Why Was My SBA Loan Declined?

Small businesses can significantly benefit from loans provided by the Small Business Administration. However, qualifying for SBA loans can be a long process, and not every business may get approved. Being a small business isn’t enough to get the funding you need from the SBA. Learn more about why an SBA loan got declined and what the options are moving forward.

Common Reasons for SBA Loan Denial

The first thing to remember is that SBA loans aren’t the only kind of financing available for small businesses and not to panic. You should also not forget that SBA loan requirements are precise, and not every company is ready for the SBA loan process. SBA loans have been declined for a wide variety of reasons and technicalities, including but not limited to:

  • Not in an SBA approved industry
  • Insufficient need for funds
  • Incomplete paperwork
  • Do not have enough cash flow or free capital
  • Low credit score or risky credit history
  • Too much debt-to-income ratio
  • Not classified as a small business
  • Do not have sufficient collateral or assets

What Percentage of SBA Loans Are Denied?

The Department of Labor reports that over 20% of small businesses fail within their first year of operation, and then around 50% fail before the five-year mark. It is for these reasons that small businesses are an increased risk for lenders.

Because small businesses come with such a significant risk, many loan applications are not approved. Based on approval rates from lenders, the combined approval rates equal around 50% at any given time. With SBA loans as a microcosm of this number, applicants can assume that one out of every two businesses has their SBA loan declined.

Can I Find Out Why My SBA Loan Was Denied?

Aside from the lengthy application process, one of the most frustrating parts of securing financing is waiting for approval or denial. Worse yet, denial often comes in the form of a letter in the mail. Rather than including the specific reasons you were not approved, the letter simply states your refusal and thanks you for your time.

To learn more about why your loan application was denied, you will have to reach out to the lender. Many applicants feel defeated at this stage of the process and are hesitant to reach out to the denying lender. Remember, you can only improve your odds for next time if you know why you were denied.

Can I Reapply for an SBA Loan?

Requesting specific details about why your SBA loan declined is the first step in reapplying, and the second step is waiting at least 90 days before you apply again. In that 90 days, you may have enough time to complete necessary actions that can boost your application if you wish to reapply. In 90 days, you may also decide that reapplying may not be in the best interest of your business and may seek out other financing options. Remember, every time a hard inquiry is made against your credit, it drops one to three points.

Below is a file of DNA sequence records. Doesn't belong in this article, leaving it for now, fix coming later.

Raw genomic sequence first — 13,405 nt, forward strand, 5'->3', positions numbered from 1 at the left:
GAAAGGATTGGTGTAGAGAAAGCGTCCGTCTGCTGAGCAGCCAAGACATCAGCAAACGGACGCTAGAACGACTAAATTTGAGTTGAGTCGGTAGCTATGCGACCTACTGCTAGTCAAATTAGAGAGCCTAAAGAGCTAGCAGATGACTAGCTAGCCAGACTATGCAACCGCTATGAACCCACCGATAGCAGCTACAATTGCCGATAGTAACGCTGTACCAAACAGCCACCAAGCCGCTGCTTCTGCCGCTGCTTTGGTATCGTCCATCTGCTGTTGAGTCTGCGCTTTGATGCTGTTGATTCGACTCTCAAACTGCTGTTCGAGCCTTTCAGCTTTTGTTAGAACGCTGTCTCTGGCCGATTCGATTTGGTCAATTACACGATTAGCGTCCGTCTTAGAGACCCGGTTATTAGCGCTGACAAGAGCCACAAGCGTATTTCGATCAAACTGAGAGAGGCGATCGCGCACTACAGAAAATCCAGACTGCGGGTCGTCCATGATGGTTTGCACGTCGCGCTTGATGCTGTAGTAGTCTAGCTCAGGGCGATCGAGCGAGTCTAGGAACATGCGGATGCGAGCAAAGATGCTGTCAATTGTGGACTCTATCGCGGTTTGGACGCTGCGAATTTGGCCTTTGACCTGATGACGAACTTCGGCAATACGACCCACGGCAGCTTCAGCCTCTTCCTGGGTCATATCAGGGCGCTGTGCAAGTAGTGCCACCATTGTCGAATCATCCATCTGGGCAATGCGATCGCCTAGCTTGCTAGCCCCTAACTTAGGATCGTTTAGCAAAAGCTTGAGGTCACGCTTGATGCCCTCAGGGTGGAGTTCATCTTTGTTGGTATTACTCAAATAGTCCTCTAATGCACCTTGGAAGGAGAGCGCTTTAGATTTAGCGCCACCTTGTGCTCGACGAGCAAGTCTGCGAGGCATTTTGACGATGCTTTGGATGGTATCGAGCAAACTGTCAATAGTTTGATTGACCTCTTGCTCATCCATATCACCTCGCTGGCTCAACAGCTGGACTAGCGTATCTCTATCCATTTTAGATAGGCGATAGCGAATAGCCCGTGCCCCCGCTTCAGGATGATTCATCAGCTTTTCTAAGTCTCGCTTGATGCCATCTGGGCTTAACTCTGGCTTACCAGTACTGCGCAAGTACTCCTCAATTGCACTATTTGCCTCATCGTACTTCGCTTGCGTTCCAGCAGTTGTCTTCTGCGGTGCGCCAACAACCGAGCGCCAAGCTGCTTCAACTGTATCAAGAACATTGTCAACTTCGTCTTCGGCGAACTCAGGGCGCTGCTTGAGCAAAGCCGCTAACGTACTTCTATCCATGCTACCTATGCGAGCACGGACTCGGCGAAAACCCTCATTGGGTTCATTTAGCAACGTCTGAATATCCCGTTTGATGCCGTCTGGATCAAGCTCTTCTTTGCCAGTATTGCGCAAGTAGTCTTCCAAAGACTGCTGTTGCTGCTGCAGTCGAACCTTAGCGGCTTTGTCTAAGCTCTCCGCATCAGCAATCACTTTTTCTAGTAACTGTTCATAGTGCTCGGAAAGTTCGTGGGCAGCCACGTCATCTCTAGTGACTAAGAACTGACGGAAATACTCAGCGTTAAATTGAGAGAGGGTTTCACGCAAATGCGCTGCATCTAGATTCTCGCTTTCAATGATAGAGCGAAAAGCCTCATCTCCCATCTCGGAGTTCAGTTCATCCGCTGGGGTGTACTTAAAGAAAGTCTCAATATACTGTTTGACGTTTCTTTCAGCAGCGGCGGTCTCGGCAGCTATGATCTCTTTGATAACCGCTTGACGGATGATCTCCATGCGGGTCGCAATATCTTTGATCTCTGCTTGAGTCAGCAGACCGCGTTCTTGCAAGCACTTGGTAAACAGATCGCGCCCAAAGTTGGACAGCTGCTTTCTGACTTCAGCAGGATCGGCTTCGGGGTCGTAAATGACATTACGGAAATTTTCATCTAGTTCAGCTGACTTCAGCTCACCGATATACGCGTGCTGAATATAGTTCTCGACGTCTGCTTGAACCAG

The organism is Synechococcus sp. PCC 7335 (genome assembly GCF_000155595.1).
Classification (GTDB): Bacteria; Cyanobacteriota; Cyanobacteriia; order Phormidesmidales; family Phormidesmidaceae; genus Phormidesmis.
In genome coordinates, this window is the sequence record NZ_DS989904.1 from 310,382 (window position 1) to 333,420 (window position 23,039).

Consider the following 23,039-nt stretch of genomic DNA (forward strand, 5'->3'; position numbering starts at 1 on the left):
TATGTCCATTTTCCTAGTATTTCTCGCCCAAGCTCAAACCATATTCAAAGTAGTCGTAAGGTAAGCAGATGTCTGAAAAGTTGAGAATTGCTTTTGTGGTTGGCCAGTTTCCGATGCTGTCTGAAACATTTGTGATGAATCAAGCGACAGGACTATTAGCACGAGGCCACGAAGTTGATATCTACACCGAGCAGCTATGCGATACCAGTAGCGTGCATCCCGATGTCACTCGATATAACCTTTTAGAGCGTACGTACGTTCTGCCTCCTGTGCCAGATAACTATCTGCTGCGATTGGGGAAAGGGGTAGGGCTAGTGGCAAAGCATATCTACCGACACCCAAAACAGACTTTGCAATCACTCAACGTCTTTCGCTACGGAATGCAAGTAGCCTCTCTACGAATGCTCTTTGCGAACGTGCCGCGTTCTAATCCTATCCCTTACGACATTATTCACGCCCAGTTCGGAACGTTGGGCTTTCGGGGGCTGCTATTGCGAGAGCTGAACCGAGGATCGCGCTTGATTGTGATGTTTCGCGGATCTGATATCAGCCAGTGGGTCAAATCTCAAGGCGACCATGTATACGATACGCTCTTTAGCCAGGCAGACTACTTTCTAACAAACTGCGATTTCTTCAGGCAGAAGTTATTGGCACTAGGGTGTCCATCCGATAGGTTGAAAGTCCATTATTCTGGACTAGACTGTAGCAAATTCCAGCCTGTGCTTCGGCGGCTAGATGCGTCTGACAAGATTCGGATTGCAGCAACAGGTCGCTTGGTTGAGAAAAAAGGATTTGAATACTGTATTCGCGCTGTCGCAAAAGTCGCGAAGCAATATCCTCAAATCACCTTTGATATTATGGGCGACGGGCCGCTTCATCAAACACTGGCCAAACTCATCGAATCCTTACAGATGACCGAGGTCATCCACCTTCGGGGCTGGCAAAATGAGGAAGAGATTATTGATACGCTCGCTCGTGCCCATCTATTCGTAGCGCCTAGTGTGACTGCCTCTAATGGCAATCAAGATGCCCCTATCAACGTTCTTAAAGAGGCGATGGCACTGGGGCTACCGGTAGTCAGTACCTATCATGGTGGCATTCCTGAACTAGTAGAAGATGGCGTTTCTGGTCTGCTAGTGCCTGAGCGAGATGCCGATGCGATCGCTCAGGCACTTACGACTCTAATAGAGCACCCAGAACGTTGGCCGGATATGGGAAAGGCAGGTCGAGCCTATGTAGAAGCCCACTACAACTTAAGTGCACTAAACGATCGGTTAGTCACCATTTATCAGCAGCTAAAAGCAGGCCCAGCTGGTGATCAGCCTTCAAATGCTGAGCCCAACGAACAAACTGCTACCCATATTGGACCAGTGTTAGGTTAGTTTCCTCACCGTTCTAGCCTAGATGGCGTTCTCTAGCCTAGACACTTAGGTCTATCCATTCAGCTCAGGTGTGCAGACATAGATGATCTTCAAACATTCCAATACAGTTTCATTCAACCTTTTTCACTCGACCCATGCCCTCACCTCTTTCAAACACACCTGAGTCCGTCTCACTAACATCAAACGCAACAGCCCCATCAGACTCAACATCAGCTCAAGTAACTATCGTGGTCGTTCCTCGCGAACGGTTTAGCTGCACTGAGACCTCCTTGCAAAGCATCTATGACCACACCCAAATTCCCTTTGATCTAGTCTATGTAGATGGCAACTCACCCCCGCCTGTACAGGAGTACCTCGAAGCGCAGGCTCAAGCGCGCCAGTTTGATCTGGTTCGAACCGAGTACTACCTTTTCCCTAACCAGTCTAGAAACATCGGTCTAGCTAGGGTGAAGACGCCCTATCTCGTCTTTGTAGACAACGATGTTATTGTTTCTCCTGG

Improve Your Personal or Business Credit History and Score

A low credit score and risky credit history are common reasons for loan denial. Lenders may not be able to clearly identify your ability to repay with the credit score you have. Your credit history may not be damaged; it may simply not be long enough. To improve your credit, you can take several steps that will help you and your business in the long run:

  • Wait two or more years between credit applications
  • Steer clear of liens, bankruptcies, or legal issues
  • Don’t max out credit cards or credit lines
  • Complete payments on time and in full
  • Keep open credit lines to a regular minimum
  • Increase assets for collateral purposes

Boost Your Business Cash Flow and Ability To Repay an SBA Loan

The ability to repay is likely the most considerable risk that lenders use as a basis for your SBA loan decline. To decrease this risk, you must be able to show lenders that you have plenty of working cash flow and decreasing debt as part of your regular business operation. Increasing your revenues through practical business measures is one way to prove this influx of money. Another way to illustrate your ability, if you are an emerging start-up, is to create a business plan outlining your approach to increasing profit margins over time.

Increase Your Personal or Business Assets So You Can Provide Collateral

Assets help secure your SBA loan and reduce the risk incurred by lenders. Because you have assets to use as collateral, lenders know that if your ability to repay is in question, they will be able to recoup at least some of their money. You can increase your assets by paying off your home, car, business equipment, inventory, etc. Lenders are interested in anything you have that can be sold for their potential profit loss.

Have a More Mature Business

Sometimes, 90 days will not be enough to do the work necessary to reapply for an SBA loan. If your business is relatively new or if you are a start-up, your business may simply be too risky to be approved for some time. Two to three years is the recommended time frame for established companies if your credit is shaky or if your collateral is not substantial enough to apply for an SBA loan at this time.

What Are My Options When My SBA Loan Is Denied

If your business was declined for an SBA loan, you’re certainly not alone. Many businesses simply aren’t in the right stage of operations to qualify for many different reasons. If you do not want to continue pursuing an SBA loan, other financing options are available.

Contact DCV Franchise Group today to learn more about financing solutions for your small business.

Share